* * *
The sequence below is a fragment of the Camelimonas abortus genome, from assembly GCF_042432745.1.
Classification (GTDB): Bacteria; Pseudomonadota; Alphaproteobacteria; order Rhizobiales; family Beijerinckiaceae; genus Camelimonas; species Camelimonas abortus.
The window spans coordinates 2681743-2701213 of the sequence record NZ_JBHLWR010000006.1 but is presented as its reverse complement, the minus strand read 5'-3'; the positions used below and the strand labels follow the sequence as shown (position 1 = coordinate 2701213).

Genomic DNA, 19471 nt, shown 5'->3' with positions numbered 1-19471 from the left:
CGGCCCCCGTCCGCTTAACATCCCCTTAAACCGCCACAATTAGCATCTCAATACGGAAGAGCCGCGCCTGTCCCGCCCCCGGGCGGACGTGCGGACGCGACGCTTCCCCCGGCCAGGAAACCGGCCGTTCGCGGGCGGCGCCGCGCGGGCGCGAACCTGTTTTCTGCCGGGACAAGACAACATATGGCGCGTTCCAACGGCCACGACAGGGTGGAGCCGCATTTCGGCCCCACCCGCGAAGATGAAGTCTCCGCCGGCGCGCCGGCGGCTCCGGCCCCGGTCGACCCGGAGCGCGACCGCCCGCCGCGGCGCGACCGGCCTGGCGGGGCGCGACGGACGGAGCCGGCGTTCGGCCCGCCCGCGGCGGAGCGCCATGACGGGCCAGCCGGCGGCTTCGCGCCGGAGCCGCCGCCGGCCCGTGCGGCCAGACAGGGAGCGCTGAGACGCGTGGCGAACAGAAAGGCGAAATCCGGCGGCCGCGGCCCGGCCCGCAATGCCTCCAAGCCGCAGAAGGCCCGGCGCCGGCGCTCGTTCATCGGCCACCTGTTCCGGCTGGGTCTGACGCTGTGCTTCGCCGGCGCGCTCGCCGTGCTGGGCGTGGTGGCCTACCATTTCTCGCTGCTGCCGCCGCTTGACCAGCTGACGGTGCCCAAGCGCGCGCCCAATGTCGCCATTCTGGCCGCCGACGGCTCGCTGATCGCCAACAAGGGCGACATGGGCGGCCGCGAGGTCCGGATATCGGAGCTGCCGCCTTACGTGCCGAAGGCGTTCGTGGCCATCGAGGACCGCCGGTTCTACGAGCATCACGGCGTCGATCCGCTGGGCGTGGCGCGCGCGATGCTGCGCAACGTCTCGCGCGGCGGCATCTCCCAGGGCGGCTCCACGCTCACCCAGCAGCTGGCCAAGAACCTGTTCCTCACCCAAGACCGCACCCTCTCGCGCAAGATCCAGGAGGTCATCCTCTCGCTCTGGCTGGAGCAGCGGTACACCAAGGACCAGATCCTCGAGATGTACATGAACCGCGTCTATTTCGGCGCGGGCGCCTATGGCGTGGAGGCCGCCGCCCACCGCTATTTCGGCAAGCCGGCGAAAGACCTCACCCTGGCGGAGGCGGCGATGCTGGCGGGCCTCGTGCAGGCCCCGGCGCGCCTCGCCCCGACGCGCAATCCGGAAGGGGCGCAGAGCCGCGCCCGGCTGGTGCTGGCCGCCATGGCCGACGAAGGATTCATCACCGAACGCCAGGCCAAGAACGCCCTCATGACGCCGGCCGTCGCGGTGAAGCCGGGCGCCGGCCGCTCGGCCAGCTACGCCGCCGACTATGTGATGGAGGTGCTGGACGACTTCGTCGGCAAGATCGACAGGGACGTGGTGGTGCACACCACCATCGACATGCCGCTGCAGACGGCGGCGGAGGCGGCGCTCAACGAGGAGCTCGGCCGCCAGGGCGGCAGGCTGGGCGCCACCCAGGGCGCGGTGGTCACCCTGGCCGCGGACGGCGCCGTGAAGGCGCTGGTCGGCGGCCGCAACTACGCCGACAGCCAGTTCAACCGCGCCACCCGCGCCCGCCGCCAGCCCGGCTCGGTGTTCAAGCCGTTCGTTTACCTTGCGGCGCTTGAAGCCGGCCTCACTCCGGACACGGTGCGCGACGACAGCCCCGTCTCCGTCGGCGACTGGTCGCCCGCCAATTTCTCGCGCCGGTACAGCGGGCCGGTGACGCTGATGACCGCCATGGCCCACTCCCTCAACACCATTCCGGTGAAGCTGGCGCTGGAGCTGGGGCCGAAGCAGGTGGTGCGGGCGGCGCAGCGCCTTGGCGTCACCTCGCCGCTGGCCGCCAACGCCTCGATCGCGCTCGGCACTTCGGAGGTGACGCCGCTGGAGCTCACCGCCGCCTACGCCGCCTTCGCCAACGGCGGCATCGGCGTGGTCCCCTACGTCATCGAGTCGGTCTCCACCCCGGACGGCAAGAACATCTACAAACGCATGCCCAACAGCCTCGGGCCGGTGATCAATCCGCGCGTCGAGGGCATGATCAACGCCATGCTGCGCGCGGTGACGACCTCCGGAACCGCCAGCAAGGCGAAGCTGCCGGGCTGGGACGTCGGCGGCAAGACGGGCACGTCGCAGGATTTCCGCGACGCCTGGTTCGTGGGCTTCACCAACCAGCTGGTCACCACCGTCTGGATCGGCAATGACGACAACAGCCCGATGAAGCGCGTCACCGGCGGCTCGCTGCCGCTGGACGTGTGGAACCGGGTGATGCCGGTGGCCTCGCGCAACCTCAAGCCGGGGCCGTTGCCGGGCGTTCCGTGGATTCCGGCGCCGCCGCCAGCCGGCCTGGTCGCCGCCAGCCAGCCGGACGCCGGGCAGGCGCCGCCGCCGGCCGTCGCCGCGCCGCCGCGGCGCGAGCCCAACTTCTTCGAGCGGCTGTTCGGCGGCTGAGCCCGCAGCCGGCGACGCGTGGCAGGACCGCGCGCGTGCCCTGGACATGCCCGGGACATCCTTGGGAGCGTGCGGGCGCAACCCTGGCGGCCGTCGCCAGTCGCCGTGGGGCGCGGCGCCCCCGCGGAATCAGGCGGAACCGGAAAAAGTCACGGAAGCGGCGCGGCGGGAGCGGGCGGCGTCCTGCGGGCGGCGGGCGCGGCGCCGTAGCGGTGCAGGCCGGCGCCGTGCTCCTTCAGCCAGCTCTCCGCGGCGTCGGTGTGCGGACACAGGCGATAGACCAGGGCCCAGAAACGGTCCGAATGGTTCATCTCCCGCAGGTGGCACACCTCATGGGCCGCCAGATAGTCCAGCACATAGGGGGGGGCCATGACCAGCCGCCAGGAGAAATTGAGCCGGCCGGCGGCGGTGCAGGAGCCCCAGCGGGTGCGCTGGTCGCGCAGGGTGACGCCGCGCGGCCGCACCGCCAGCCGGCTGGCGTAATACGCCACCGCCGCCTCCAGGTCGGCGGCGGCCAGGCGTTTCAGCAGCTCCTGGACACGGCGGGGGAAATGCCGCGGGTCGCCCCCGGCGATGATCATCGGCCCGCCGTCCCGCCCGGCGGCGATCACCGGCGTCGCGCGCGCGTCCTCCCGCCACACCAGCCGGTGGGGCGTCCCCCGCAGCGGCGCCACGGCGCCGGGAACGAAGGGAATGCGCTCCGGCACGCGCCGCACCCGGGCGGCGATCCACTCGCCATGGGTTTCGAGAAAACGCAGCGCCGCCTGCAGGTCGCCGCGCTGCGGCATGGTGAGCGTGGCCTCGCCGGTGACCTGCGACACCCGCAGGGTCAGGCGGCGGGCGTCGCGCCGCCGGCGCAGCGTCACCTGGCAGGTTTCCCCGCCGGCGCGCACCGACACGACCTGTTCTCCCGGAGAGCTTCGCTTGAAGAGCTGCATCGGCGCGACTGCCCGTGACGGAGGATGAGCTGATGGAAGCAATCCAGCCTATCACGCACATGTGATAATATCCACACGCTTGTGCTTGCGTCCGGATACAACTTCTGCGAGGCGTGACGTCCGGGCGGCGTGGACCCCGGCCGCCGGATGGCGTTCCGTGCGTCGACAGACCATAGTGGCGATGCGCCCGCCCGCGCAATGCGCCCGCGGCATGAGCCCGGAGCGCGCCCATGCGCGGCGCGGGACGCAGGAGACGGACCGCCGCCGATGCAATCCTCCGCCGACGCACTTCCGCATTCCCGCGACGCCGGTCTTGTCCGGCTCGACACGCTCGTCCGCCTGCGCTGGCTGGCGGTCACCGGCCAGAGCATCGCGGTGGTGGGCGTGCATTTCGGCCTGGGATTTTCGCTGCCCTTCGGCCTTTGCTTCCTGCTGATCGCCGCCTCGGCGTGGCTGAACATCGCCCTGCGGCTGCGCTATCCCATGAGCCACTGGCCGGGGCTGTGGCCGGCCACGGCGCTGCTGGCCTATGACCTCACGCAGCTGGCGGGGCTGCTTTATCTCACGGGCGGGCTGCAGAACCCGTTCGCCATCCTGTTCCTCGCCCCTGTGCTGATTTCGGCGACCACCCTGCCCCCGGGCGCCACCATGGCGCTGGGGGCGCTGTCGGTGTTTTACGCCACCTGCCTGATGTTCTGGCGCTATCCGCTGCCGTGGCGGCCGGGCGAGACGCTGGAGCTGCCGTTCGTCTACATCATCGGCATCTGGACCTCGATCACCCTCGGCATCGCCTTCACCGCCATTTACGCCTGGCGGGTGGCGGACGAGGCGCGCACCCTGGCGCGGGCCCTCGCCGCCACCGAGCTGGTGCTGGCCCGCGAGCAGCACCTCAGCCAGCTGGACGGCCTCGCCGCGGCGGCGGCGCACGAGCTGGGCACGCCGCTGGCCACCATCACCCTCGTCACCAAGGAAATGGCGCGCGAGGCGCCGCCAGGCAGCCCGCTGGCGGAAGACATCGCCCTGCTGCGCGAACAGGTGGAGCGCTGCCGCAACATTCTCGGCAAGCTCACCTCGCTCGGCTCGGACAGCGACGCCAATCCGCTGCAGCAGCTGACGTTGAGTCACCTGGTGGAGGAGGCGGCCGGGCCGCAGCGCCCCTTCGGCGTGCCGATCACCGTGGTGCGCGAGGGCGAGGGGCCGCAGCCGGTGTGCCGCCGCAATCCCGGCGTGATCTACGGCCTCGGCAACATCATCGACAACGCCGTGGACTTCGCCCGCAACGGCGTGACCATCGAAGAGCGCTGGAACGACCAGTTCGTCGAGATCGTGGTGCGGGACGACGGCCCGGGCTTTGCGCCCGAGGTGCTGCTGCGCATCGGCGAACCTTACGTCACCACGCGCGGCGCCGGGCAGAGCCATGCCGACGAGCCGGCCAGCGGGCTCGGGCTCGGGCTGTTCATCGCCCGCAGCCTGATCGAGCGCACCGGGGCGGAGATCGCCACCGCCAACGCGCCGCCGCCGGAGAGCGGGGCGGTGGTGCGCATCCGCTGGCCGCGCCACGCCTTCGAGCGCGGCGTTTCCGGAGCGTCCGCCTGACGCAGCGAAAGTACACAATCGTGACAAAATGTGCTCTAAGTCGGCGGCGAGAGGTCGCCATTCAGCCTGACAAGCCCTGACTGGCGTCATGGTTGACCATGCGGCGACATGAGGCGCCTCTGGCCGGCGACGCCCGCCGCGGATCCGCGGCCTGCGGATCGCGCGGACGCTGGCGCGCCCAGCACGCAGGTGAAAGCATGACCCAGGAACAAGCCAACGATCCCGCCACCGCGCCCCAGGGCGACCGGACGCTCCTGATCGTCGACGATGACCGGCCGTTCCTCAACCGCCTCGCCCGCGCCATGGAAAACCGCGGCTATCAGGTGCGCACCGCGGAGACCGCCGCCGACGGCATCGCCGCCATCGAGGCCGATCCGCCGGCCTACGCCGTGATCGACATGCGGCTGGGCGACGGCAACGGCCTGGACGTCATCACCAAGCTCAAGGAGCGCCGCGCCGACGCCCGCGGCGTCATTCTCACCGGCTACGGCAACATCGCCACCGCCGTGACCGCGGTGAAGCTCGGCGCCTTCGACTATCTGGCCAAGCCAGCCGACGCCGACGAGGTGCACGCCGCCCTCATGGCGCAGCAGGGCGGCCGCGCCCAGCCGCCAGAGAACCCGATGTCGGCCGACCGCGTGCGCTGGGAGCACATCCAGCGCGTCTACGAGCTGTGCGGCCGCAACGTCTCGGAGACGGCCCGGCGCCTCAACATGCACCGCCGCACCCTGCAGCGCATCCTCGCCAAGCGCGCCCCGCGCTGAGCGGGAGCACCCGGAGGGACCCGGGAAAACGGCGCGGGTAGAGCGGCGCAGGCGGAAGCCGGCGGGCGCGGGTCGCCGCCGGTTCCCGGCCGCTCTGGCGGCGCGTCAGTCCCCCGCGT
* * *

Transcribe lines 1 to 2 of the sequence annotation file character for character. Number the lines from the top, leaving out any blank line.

The sequence below is a fragment of the Camelimonas abortus genome, from assembly GCF_042432745.1.
Classification (GTDB): Bacteria; Pseudomonadota; Alphaproteobacteria; order Rhizobiales; family Beijerinckiaceae; genus Camelimonas; species Camelimonas abortus.